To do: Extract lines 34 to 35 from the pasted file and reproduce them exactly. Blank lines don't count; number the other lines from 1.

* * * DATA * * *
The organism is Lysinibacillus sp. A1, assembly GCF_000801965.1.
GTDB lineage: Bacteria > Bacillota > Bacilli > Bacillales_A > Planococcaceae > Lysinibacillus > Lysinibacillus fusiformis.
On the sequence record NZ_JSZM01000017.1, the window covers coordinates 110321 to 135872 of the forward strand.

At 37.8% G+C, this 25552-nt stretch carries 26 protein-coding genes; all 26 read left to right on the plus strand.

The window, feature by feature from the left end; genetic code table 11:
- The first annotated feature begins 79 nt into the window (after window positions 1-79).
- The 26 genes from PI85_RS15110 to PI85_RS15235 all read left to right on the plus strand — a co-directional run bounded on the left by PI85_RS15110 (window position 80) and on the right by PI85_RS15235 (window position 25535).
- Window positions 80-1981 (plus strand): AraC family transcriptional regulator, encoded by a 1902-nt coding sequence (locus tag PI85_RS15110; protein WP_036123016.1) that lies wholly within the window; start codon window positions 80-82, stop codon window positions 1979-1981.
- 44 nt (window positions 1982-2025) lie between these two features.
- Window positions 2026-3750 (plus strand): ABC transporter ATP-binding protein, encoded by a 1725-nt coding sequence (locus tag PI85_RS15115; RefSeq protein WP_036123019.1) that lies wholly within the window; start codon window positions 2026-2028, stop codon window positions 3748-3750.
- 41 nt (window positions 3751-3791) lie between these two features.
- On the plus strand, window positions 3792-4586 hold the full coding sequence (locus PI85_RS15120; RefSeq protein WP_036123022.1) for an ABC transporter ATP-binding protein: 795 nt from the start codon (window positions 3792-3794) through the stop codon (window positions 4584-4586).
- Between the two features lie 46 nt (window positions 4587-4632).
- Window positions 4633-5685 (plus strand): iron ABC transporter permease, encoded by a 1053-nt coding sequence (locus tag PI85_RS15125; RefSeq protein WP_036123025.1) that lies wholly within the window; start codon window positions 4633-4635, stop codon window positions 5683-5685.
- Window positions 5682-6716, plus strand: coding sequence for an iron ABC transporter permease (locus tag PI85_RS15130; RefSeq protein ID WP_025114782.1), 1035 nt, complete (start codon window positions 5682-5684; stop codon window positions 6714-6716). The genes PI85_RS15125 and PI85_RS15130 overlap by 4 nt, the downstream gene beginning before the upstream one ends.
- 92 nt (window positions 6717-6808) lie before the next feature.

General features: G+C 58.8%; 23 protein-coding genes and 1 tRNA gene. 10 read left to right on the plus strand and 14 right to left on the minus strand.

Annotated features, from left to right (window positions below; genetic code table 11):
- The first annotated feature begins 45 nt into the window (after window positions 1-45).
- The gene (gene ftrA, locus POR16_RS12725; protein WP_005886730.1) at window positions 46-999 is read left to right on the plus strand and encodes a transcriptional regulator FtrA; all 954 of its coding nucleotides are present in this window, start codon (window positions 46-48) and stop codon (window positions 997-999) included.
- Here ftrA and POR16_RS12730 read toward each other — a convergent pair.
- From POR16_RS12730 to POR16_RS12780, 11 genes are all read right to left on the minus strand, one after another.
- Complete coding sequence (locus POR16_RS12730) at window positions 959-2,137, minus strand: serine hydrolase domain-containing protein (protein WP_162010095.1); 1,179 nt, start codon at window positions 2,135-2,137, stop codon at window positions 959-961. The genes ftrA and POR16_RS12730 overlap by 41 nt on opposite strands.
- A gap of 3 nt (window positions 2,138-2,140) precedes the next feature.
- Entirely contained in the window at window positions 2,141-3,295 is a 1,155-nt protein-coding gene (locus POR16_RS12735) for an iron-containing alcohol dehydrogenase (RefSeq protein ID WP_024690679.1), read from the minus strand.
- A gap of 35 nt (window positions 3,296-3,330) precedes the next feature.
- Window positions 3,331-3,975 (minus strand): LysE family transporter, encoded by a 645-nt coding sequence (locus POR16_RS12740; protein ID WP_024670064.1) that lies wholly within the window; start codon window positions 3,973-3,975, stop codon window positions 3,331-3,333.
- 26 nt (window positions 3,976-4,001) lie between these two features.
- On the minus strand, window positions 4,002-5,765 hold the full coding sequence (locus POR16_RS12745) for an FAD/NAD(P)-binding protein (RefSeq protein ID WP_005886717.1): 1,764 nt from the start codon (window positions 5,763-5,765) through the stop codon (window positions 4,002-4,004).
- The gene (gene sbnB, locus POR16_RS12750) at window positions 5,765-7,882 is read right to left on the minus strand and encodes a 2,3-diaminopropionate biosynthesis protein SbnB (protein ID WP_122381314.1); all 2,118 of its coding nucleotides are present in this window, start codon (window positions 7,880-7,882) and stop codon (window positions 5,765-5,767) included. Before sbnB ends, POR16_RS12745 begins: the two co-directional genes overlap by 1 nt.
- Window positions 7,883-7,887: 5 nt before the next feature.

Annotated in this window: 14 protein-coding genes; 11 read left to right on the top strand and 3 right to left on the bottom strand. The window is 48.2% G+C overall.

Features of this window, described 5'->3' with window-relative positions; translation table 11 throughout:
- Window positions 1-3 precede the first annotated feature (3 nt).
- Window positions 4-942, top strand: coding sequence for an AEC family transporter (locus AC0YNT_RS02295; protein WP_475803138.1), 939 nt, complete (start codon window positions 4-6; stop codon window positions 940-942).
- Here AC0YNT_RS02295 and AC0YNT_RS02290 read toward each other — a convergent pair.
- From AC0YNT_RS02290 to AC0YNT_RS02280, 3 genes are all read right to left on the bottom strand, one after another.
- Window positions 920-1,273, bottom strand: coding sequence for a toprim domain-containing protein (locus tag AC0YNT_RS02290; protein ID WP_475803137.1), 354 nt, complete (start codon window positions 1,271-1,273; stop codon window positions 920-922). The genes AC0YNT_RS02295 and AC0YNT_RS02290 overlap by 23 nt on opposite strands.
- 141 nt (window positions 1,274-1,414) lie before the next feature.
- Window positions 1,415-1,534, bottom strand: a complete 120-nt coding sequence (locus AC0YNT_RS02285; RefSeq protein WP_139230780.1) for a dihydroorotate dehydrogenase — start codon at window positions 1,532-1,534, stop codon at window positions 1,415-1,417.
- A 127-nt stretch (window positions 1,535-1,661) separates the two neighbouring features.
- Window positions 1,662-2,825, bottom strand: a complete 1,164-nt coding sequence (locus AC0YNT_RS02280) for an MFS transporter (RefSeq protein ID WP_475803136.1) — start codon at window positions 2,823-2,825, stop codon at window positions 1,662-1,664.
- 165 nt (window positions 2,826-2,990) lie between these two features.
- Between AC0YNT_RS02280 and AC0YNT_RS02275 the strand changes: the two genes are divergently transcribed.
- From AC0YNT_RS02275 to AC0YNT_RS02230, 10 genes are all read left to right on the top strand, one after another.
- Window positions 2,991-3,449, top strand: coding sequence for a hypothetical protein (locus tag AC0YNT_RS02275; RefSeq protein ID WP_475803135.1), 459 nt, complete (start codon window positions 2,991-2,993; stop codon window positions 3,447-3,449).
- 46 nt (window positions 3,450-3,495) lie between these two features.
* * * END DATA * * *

- Window positions 1-3 precede the first annotated feature (3 nt).
- Window positions 4-942, top strand: coding sequence for an AEC family transporter (locus AC0YNT_RS02295; protein WP_475803138.1), 939 nt, complete (start codon window positions 4-6; stop codon window positions 940-942).